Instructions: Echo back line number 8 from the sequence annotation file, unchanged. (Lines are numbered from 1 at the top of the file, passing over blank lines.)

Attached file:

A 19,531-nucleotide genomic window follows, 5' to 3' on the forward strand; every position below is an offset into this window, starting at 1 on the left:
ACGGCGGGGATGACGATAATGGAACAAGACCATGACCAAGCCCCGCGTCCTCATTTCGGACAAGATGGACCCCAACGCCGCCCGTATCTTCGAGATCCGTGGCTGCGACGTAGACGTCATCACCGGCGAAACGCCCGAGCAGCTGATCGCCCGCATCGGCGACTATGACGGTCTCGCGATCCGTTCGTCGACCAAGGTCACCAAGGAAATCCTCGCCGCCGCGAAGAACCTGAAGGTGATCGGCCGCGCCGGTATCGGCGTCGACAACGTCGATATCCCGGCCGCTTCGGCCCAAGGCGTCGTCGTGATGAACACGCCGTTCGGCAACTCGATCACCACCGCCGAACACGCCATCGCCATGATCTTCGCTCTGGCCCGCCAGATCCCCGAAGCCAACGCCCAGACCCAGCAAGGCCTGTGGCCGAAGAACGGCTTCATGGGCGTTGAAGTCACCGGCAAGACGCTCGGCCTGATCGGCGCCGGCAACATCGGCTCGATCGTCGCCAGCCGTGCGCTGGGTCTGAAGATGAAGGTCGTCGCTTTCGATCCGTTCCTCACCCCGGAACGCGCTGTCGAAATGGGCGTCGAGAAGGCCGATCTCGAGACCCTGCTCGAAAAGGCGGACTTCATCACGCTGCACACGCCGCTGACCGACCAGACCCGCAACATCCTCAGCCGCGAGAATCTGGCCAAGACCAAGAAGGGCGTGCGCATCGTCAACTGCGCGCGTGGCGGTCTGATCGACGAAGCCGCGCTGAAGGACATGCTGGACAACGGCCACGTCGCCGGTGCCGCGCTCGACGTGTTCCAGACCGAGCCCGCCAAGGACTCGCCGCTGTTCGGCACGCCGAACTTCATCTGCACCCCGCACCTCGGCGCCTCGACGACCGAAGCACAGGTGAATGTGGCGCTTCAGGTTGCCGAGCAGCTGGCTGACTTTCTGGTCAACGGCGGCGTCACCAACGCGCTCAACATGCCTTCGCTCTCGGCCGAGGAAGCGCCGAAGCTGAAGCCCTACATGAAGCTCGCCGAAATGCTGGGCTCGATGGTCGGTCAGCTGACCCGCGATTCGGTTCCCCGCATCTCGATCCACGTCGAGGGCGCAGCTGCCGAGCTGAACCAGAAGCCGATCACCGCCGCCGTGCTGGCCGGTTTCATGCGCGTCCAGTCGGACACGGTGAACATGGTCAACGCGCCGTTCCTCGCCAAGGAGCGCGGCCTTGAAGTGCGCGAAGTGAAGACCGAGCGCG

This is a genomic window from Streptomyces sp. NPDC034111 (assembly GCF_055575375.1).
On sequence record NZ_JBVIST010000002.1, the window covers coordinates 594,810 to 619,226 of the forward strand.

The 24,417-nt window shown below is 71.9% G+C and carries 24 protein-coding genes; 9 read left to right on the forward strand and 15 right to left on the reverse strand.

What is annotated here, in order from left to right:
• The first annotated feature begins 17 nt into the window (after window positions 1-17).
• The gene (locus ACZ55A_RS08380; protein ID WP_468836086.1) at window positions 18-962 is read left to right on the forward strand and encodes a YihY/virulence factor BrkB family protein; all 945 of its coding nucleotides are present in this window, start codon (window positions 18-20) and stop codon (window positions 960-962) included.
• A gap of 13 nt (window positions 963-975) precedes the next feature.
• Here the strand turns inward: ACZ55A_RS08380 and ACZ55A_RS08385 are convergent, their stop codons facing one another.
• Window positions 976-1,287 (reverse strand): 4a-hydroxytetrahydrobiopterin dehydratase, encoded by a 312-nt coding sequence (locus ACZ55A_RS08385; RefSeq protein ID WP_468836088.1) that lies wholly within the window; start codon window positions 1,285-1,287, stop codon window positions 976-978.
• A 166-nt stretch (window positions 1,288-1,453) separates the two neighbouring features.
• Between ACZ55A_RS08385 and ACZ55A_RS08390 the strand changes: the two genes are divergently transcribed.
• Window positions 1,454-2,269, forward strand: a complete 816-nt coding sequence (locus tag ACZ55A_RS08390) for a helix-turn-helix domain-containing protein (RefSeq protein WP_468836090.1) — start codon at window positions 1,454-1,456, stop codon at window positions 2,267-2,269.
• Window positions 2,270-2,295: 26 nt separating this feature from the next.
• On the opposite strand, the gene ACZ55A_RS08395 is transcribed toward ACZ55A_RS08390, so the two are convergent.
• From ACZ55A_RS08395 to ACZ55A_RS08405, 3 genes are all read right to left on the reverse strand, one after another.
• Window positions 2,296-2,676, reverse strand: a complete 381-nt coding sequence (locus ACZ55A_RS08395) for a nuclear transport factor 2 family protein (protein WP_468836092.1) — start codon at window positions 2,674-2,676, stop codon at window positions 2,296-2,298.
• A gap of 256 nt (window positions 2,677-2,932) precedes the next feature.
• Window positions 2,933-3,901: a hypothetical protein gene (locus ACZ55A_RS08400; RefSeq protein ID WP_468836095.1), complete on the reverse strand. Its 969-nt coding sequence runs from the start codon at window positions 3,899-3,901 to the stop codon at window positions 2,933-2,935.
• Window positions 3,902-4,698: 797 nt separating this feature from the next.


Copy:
• The gene (locus ACZ55A_RS08380; protein ID WP_468836086.1) at window positions 18-962 is read left to right on the forward strand and encodes a YihY/virulence factor BrkB family protein; all 945 of its coding nucleotides are present in this window, start codon (window positions 18-20) and stop codon (window positions 960-962) included.